Inspiring a New Generation of Leaders. Member Spotlight: Farida Razaqi

Farida Razaqi is a Master of Laws student and Fulbright Scholar at the State University of New York- University at Buffalo- School of Law studying Environmental and Natural Resources Law. She is also a Student Attorney with the Environmental Advocacy Clinic. Prior to this, she served as a Legal Expert at the Afghanistan Legal Research and Development Organization, leading the “Strengthening Afghan Women Judges Association Project” in Partnering with Max Planck Foundation for International Peace and Rule of Law in Kabul. She also served as Lecturer at Herat and Jami Universities in Herat. As part of her professional career, she worked as a regional coordinator with Afghans for Progressive Thinking, a youth-led organization working for peacebuilding in Afghanistan. Farida completed her Bachelor’s degree in Law and political science at Herat University

A newer MBBI member, Farida, has enjoyed meeting others in the MBBI network and is most interested in the working groups for gender equality and climate action. She admits that when she first heard about MBBI from a colleague, she was afraid that she wouldn’t be able to contribute her skills and experience since she wasn’t a trained mediator. However, she quickly realized that there was a large variety of topics on which MBBI members engaged. “Every person can find a spot for him or her, and I found a place where I can use my own specialization and expertise.”

Watch this powerful video on the current situation of Afghanistan that several MBBI members created.

A Passion for Environmental Law

Farida began pursuing her education in Law due to the water conflict she witnessed firsthand in Afghanistan. There were cross-border disputes over water management with Iran, as well as farmers who were at a disadvantage without a proper water allocation system in place. Inspired to improve regulations around water in her community, she decided to focus her career on environmental Law and diplomacy in order to learn how to manage negotiations around natural resources.

After she graduated with her Bachelor’s degree, Farida was invited by Herat University to teach an environmental law course. “These climate change issues are very new for people in Afghanistan. Students can’t think about it because we have many other problems to take care of, so it isn’t everyone’s priority.” She describes the mentality of many of her students had when they first sat down in her classroom. “They asked me, why are you teaching us environmental Law? ‘This should be in the agriculture department.’ I was shocked. They don’t know that there’s something dangerous happening with the Earth.”

“We can’t waste even one second.” 

When asked about her thoughts on climate action in the context of Afghanistan today, Farida remains optimistic. Like many Afghans, she and her family faced immense security challenges when the Taliban took control of the country in August 2021. Despite this, she is still hopeful and actively working towards her goals of engaging in hydro politics in Afghanistan. She explains, “There are a lot of things to be disappointed and sad about, country problems and personal problems, but there is still hope. I think having dreams will inspire you to move forward. An easy life won’t give much inspiration, but sometimes, pain and problems can be catalysts.” She adds that, especially for making progress on climate change-related issues, we can’t waste even one second. In Afghanistan, climate change-related water insecurity greatly impacted Afghans’ livelihood strategies, and many turned to the Taliban for economic security. “If they don’t have water for agriculture, then there is no way to survive, and so they are joining these groups. The Taliban benefited from climate change and the water conflicts, even though they didn’t know anything about it.”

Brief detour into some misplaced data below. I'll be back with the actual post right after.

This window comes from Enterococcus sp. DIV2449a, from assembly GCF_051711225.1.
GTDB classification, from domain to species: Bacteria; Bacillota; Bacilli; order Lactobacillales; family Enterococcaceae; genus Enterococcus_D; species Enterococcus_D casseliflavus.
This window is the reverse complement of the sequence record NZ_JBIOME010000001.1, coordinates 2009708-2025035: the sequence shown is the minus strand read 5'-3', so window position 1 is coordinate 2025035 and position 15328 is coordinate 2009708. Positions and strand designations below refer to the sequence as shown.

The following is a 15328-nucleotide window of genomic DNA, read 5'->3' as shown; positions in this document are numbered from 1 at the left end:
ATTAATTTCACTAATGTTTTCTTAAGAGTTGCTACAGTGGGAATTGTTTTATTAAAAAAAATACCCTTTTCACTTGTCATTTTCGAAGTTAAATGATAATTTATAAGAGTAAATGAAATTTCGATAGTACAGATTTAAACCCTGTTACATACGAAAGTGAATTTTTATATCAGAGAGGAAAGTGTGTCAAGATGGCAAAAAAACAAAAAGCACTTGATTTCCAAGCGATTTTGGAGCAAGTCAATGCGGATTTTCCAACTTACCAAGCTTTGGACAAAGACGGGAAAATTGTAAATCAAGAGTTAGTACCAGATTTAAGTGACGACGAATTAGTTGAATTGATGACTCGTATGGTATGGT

A Trail-Blazer

Farida is most proud of her work as a trail-blazer, specifically in challenging gender norms in the higher education and professional realms in the Middle East. She recalls her experiences in Student Council at her law school in Afghanistan. Though it was a mixed gender school, there were still cultural norms that made it uncommon for men and women to communicate frequently. “Students were not interested in attending extracurricular activities. I remember the first time I organized a discussion session, no one came!” She explained how male students started to attend the programs after she invited students one by one, but still, the girl refused to come. According to her, girls had a hard time showcasing their abilities and voicing their opinion due to the impact of the environment that they grew up in and the cultural limitations. But Farida was persistent in convincing them to break the taboos and raise. “I was the only girl participating at the beginning with more than 50 boys. But over time, students who wouldn’t dare to participate were suddenly leading events. This is one thing I’m really proud of.”    

She describes a parallel situation during a job interview she had for a program in Kazakhstan in the mining sector. “They asked me, how do you want to work in this sector as a woman from Afghanistan? And I said, maybe I’m the first person coming to this role, but at least I’m opening the door for others who will follow and be more successful than I. I want to be the first person to break the taboo and be an inspiration for others.”

Farida hopes to continue inspiring others to be better people and believes that that is truly what defines a leader. “When you are a leader, you should inspire others to bring change. That change shouldn’t end with you, but instead, be a legacy that continues.”  

Article by Chloe Pan, MBBI Writer